* Center for Illinois Politics…
In October 2017, a group of politically involved women calling themselves Illinois Say No More authored an open letter alleging a culture of rampant sexual harassment and discrimination at the state Capitol. It spread like wildfire.
In it, they detailed the double standard permeating state politics , enduring inappropriate advances and the fear of being retaliated upon if they spoke up. And they demanded better, calling on elected officials to create lasting, systemic change.
A year and a half later, much of their rage hasn’t dissipated. Illinois has been slow to implement reform for those working both under and outside the Capitol dome, part of a worrying national trend in the #MeToo era, they say.
“Addressing the issue of sexual harassment is complicated but this delay is disheartening,” said Katelynd Duncan, Chicago-based fundraiser and political consultant, who co-authored the piece. “It feels like a slap in the face of women, of our cause and of female political operatives specifically. We want our elected leaders to show us we matter. Just as much as our male colleagues. That’s it. And that’s not happening.”
* Sen. Melinda Bush, you will recall, passed her own bill that took months to craft only to see it thrown into House talks about an omnibus proposal. She was super-angry about it last month, but she told me the other day that she was satisfied with the talks so far. She said pretty much the same to the Center for Illinois Politics…
Bush publicly confronted members of House leadership on the status of her bill - and even made a point of bending Madigan’s ear at his annual fundraiser at Springfield’s Yacht Club to attempt to get the bill moving again.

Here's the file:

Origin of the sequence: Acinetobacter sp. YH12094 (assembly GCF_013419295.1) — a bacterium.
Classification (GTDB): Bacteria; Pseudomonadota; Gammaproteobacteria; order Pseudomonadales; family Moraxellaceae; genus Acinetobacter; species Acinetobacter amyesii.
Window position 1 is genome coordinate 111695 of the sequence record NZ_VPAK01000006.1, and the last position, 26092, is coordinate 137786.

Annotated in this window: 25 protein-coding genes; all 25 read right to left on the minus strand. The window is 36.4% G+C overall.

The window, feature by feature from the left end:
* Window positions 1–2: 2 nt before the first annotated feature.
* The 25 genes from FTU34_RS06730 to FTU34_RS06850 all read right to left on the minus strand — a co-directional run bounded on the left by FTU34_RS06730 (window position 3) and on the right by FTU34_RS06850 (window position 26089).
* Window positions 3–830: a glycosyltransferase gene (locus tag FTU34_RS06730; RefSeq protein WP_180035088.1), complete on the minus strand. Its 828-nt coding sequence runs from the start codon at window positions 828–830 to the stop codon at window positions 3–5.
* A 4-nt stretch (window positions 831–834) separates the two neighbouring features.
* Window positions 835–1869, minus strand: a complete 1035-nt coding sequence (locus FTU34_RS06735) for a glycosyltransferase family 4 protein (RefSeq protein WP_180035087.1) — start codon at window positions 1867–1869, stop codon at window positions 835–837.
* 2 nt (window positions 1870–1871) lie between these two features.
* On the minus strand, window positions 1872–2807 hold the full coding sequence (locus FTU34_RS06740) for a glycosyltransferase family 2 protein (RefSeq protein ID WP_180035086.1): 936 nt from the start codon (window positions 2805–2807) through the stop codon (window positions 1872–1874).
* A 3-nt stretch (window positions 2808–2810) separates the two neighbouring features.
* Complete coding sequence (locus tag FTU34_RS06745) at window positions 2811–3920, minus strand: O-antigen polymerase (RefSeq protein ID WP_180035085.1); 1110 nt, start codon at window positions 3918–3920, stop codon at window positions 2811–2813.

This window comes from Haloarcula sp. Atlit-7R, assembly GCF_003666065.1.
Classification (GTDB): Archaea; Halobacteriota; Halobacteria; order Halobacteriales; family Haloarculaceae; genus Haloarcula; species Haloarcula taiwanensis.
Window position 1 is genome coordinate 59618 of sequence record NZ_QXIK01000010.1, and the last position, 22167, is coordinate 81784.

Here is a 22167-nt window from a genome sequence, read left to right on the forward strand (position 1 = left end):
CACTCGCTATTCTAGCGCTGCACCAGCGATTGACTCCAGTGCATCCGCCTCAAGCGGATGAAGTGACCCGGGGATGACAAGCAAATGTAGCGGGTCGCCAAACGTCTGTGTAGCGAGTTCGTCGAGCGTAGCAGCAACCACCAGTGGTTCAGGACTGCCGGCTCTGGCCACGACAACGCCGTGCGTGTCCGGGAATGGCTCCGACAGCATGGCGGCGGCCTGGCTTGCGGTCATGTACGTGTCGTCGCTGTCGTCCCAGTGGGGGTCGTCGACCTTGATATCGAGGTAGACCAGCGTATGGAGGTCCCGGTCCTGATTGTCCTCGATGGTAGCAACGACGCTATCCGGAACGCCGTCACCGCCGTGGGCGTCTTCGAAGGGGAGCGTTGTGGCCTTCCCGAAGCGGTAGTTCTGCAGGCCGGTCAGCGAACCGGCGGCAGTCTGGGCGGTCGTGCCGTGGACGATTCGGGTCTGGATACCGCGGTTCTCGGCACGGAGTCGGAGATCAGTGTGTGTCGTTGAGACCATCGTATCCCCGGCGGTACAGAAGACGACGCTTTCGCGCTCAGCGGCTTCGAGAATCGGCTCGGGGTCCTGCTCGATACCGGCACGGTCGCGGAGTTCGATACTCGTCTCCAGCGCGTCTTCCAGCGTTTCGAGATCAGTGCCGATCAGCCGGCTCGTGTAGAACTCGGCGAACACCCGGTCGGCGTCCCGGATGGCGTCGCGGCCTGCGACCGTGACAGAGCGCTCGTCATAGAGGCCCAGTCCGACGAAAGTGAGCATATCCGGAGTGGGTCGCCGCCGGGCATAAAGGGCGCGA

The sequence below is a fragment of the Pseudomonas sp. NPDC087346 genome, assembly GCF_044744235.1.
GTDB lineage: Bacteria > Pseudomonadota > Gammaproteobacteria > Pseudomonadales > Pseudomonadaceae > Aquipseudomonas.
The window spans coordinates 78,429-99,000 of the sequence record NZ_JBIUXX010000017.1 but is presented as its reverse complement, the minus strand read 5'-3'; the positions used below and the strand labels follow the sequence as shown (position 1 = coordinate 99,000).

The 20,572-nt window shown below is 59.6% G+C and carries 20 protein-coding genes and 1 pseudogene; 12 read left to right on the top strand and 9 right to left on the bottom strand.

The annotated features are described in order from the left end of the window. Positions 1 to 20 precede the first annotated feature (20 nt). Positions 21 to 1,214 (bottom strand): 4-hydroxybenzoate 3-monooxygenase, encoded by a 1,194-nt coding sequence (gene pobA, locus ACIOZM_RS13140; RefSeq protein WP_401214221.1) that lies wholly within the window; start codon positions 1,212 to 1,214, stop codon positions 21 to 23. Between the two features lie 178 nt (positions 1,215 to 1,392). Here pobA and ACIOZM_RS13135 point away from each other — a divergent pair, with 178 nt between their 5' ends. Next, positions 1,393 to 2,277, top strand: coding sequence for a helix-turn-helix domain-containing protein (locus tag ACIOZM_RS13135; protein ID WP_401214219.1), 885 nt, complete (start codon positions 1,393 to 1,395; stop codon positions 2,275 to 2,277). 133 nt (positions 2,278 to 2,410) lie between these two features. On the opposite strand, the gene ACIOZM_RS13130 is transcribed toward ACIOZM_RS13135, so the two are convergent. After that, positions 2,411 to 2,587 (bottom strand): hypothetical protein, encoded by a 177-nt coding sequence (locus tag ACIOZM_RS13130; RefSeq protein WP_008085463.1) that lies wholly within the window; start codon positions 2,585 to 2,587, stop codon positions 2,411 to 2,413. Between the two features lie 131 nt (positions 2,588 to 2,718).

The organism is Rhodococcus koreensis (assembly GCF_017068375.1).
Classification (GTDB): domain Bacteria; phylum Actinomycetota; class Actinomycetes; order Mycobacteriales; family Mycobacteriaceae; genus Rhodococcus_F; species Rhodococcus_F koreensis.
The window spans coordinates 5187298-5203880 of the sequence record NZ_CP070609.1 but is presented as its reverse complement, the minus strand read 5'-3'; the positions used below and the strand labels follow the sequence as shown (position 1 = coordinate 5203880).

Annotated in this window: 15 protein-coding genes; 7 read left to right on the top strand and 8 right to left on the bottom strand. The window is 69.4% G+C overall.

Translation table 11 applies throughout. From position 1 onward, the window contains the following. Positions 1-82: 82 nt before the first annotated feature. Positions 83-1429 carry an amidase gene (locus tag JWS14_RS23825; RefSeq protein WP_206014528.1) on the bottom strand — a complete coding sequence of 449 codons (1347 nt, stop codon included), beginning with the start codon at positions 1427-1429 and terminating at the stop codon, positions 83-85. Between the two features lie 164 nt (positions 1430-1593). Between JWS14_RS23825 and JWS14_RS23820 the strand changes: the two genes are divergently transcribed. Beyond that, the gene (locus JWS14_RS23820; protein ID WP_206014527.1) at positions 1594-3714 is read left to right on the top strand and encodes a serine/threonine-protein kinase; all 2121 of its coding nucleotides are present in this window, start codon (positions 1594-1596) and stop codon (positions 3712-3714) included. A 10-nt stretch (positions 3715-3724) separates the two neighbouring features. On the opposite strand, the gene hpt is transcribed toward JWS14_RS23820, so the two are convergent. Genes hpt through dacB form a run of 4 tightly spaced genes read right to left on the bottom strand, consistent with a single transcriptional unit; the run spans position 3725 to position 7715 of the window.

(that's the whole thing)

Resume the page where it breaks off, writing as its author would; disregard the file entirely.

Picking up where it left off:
On May 7, Bush said, she spoke with Gov. J.B. Pritzker’s chief of staff called about the issue, who offered help and support. She said she also engaged in a two-hour meeting with members of the four legislative caucuses.
“We basically all agree on the concepts,” Bush said. “We’re all at the table negotiating and I’m hopeful. I’m really trying to get through this process with pressure and respect.”
*** UPDATE *** Breaking news…
The ongoing investigation into sexual harassment complaints in House Speaker Michael Madigan’s office could cost Illinois taxpayers up to $1.4 million — and it’s unclear whether the findings will ever be made public.
Under fire from members of his own House Democratic Caucus, Madigan announced last June he had hired the law firm Schiff Hardin to conduct an investigation into how complaints of bullying and harassment from his then-chief of staff and members of his political organizations were handled in the speaker’s office.
He selected former federal prosecutor Maggie Hickey to conduct the audit. Hickey, now a Schiff Hardin partner, had served as the executive inspector general under Madigan’s nemesis, Republican Gov. Bruce Rauner.
But nearly a year later, Hickey’s work continues. […]
Madigan’s noncommittal answer about releasing the final report troubled a former statehouse watchdog.
“There should be a way to make public the key findings and conclusions so that members of the public can collaborate with members of the General Assembly and find solutions to issues that have been really difficult for many years in Springfield and beyond,” former Legislative Inspector General Julie Porter said.